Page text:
Pakistan Climate changes to reduce livestock production by 30 Percent

Pakistan Climate changes to reduce livestock production by 30 Percent

ISLAMABAD:  Adverse effects of climate change are likely to reduce livestock production by 20 to 30 percent  in the coming years due to rising temperatures, leading  to crises in meat, milk and poultry supplies – pushing prices beyond reach of the average Pakistani.

“Currently, Pakistan ranks seventh in the 10 countries that are most affected by climate change globally”, said Deputy Director Media of  Ministry of Climate Change Mohammad Saleem. He said the negative effects of climate change continue to undermine socio-economic development in all of the countries and reverse the gains made over decades, pushing people back to poverty, hunger and disease.

He said that the  climate  challenges pose grave risk to the government’s efforts aimed at reducing poverty, enhancing food security, improving health care and improving access to energy.

Despite the weak financial and economic conditions, Pakistan is spending eight percent of its annual budget to cope with climate change-induced disasters, the minister added.Highlighting Pakistan’s climate vulnerability, the climate change minister said that although Pakistan’s contribution to global warming is minimal, we face a huge impact of the changes in global climate.

He said several scientific studies have already categorised Pakistan as extremely vulnerable, saying, “Recurrent floods, heat waves, cyclones, drought, desertification, glacial-melt and sea level rise are some of our biggest challenges.

”He said that given the climate risks, adaptation and climate-resilient development remain top of the list of the country’s essential development priorities. In this context, steps have been taken both at national and sub-national levels.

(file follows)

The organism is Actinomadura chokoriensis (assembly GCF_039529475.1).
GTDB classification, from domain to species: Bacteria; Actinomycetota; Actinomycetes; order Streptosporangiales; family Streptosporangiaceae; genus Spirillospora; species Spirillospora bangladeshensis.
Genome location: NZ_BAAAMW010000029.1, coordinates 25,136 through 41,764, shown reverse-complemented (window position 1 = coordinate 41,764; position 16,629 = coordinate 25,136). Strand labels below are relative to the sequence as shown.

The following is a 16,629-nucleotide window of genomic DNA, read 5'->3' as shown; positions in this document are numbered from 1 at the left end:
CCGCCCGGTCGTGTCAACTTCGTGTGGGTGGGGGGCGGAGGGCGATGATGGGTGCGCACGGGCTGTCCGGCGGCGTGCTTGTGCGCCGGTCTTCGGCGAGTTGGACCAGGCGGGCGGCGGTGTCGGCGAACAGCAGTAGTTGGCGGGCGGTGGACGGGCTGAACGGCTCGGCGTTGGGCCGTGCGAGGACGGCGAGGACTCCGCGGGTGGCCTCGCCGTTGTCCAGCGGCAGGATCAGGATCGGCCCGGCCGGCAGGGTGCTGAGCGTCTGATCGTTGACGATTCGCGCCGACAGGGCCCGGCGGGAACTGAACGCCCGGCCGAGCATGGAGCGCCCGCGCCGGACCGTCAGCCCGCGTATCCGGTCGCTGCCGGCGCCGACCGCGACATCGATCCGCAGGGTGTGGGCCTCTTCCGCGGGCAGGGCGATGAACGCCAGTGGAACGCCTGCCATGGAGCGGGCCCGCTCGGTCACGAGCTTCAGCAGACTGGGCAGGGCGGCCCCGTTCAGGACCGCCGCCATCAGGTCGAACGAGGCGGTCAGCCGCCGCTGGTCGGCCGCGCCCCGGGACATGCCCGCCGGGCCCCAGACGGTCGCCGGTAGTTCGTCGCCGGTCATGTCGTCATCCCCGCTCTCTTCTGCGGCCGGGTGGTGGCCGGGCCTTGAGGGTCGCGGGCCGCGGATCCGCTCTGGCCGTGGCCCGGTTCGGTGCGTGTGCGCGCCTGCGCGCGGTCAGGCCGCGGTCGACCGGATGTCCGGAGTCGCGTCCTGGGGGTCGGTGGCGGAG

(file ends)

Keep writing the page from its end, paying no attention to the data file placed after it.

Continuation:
“To achieve the climate-resilient development goals, the country has adopted an over-arching approach on disaster risk reduction and management and structured policies and institutional arrangements for disasters, mitigation, rescue and relief, recovery, rehabilitation and reconstruction,” he said.

To a question about recently concluded high-level ministerial segment of the 23rd session of the annual UN climate conference in Bonn, Germany, he said, during the conference the Minister for Climate Change, Mushahidullah Khan, urged global community to make speedy progress on taking forward climate action, saying, “climate change is an issue determining our destiny as humankind and the wellbeing of all of us and our future generations to have a better, loveable future.

” Highlighting the  unprecedented significance of fighting global warming during his address, the minister said, “the war against climate change is by far the most important struggle of our times and we have no option but to fail in securing our present and future of our coming generations.”

Muhammad Saleem said,  Mushahidullah Khan told the global leaders that the recent climate disasters across the world, sadly, are a stark reminder of the scale and intensity of the impacts of climate change-caused natural disasters on lives and livelihoods of the people.